Trust the Tightrope Walker

By Kevin Penner


A discussion of what it means to really believe, using the classic story of tightrope walker Charles Blondin.



Narrator: A hundred years ago, before the days of movie stars and football heroes, some of the most famous people were known for daring feats, like climbing mountains, escaping from chains and vaults, and swinging on the flying trapeze.  None was more famous than the great Charles Blondin of France, the foremost tightrope walker in the world.

Blondin: (enters and bows with a flourish; speaks with French accent:) If it is a rope and it is tight, I will walk on it!

Narrator: He was adored by people all over the world.  (crowd enters and stands around him -- men shake heads in wonder; women flutter eyelids)

#1: (girl) May I have your autograph, please?

Blondin: Mon plaisir, mademoiselle!  (he signs paper with a flourish, hands it back to girl, who almost swoons, kisses paper and hugs it tightly)

Narrator: He amused audiences with his antics . . . (Blondin "tests" out rope -- mimed -- acts scared, turns around but is pushed onto the rope by his assistant -- #2 -- runs half-way across, then turns and runs back and assistant hands him a broom, which he uses as a balance pole.  Meanwhile, crowd is laughing)

Crowd: Ho, ho!  Mr. Blondin is so funny!  Oui, il est trés amusant!

Narrator: And he thrilled the throngs with death-defying displays of derring-do.  (Blondin takes broom and sweeps off rope, sits down then lies down on the rope)

Crowd: Oooooohhh!  (He gets up, does a jig, using broom like a cane.  Then he skips back to assistant, who hands him a unicycle -- mimed)  Aaaaaaahhhh!  (Blondin cycles back to "platform", takes off hat and bows.  Crowd claps) Yaaay!  Hooray for Blondin!  Three cheers!  C'est incroyable!  He's the greatest! (etc.)

Narrator: But no exploit could match his heart-stopping stunt of spanning the gorge at Niagra Falls.  (crowd gasps!) The crowds gathered from miles around -- the Americans on one side . . .

Crowd: (on one side) Yay!

Narrator: . . . and the Canadians on the other.

Crowd: (on the other side) HOORAY!

Narrator: A buzz of excitement ran along both banks.

Crowd: Buzzz!

Blondin: This is the longest walk I have ever attempted.  C'est trés dangereuse!  But it is calm today, and I anticipate no problems.

Narrator: The buzz died down to a murmur . . .

Crowd: Murmur, murmur, etc.

Narrator: . . . and all you could hear was the rushing roar of the raging rapids below.

Crowd: Sssssshhh!  (i.e. sounds like waterfall)

Narrator: The crowd oohed and aahed as Blondin walked across.  (Blondin walks over with broomstick)

Crowd: Ooooohhh! (he turns around and walks back)  Aaaaaaahhh!  (crowd applauds as he reaches the bank)

Narrator: Women fainted and strong men looked away when he took across a wheelbarrow with a two hundred pound weight. (assistant heaves weight into wheelbarrow -- mimed -- and Blondin wheels it across.  Women faint into men's arms -- who look away) Then Blondin stopped and addressed the audience:

Blondin: Do you believe I could carry a person across in this wheelbarrow?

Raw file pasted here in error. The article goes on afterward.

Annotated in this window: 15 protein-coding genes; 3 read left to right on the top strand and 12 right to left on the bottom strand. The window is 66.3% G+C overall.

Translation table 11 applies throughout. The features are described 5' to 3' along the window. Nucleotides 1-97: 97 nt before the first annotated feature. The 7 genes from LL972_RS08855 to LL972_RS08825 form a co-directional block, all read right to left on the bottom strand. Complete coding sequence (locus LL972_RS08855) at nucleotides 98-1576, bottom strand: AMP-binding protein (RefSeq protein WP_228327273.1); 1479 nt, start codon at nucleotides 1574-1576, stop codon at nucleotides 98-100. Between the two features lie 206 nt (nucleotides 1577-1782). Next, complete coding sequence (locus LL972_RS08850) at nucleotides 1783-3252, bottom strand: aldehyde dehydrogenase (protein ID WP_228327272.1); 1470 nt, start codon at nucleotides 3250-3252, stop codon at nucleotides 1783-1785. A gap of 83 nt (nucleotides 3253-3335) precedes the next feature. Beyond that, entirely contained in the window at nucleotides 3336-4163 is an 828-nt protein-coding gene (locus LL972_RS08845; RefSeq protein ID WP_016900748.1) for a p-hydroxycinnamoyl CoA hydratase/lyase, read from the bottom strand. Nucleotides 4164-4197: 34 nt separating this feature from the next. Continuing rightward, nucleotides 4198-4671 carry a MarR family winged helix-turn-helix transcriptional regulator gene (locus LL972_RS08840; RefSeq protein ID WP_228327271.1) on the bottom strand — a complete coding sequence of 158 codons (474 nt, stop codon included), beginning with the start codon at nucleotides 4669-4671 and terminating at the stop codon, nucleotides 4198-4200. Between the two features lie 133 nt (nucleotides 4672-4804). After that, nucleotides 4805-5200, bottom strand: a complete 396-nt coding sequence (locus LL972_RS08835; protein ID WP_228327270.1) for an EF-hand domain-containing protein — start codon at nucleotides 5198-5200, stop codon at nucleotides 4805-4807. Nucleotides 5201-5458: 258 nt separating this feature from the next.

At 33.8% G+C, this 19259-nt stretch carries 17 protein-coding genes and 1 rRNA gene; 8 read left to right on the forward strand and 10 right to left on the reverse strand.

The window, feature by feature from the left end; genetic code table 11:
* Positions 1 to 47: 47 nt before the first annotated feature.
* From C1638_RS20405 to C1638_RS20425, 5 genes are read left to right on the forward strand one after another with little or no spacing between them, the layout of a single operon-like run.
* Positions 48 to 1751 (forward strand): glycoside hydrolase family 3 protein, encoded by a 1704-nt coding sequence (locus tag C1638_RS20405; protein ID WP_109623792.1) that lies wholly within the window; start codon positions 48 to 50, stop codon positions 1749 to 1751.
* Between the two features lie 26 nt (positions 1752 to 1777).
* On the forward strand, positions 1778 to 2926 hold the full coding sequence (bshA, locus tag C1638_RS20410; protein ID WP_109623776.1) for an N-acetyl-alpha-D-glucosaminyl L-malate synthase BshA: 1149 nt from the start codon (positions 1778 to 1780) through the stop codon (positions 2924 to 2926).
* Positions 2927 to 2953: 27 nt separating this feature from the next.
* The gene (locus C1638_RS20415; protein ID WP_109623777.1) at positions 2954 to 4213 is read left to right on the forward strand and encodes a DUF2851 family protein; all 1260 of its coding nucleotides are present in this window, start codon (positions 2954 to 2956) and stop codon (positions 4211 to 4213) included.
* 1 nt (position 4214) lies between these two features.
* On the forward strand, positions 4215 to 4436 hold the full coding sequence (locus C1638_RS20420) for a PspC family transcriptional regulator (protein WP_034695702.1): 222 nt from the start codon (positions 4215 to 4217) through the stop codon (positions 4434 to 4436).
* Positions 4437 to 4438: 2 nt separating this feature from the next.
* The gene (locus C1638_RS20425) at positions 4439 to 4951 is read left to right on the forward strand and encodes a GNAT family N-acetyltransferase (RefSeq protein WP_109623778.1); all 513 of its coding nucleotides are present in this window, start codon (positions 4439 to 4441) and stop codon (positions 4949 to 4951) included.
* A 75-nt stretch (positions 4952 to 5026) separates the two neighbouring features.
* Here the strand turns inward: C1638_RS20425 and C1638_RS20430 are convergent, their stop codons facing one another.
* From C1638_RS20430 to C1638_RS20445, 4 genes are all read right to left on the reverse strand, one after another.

Crowd: (all nodding their heads vigorously) Yes, yes of course! (etc.)

#2: (to #3) He carried that bag of sand across, didn't he?

#3: Sure!  He's  the greatest tightrope walker in the world!

#1: I believe you can do anything, Mr. Blondin. (she flutters eyelids, still clutching autograph)

Blondin: (dramatically) Would anyone like to volunteer to step into the wheelbarrow?

Narrator: No one stepped forward, though some did comment at a distance:

#2: What an honour!

#3: What a privilege!

#1: What a man!

Blondin: Let me repeat: I am looking for a volunteer to be the first person in history to go across Niagra Falls in a wheelbarrow. (pause) Say, you look like a brave fellow, how about you?

#2: I wouldn't want to risk it.  My family might think I was irresponsible. (Blondin looks inquiringly at #3)

#3: Well, sir, I'm honoured by your request but I, uh, don't have time . . . I, uh, . . . I . . . Oh yes, I have to go and do some shopping! (#3 leaves in a hurry, pushing through the crowd)

Blondin: (with bemused look) That's strange -- it's a holiday and all the shops are closed. (suddenly businesslike) But come, let us not waste time.  How about you, miss?

#1: Oh, Mr. Blondin, you're my hero!

Blondin: Then you'll come with me?

#1: (realizing the danger) But, but . . . I'm scared of heights . . . I couldn't . . . (she faints into #2's arms)

Narrator: Finally, a little boy volunteered to go across with Mr. Blondin.

Crowd: (clapping) YAY!  Three cheers for the little boy!  Imagine that!  What courage! (etc.)

Narrator: The crowd held their breath as Mr. Blondin took the boy safely across.

Crowd: WHEW! (they all wipe off sweat, etc.)

Narrator: Why do you think the boy volunteered?

#2: Because he had faith in Mr. Blondin.

#1: He put his life into Blondin's hands.

#3: (who has returned and says sheepishly) Not like some of us who didn't really believe.

Narrator: (to audience) It's just like believing in Jesus Christ.  Some people give mental assent:

#2: I believe Christ existed . . .

#1: I believe Jesus died . . .

Narrator: But it's not really believing . . .

#3: It doesn't make much difference to me.

#2: I would want to go too far.  People might think I was a fanatic.

#1: I think it's still important to trust in yourself to get through.

Narrator: The only problem is that a vast gulf separates us and God, because of sin.  And Jesus is the only one who can bring us across to God.  We've got to place our lives in the Tightrope Walker's hands.


© Copyright Kevin Penner. All rights reserved.
This is copyrighted material, but you may use the sketches anytime, royalty-free. The only thing I ask is that you include my name and address in the copies. ("by Kevin Penner Box 2840 Swan River, MB, CANADA R0L 1Z0")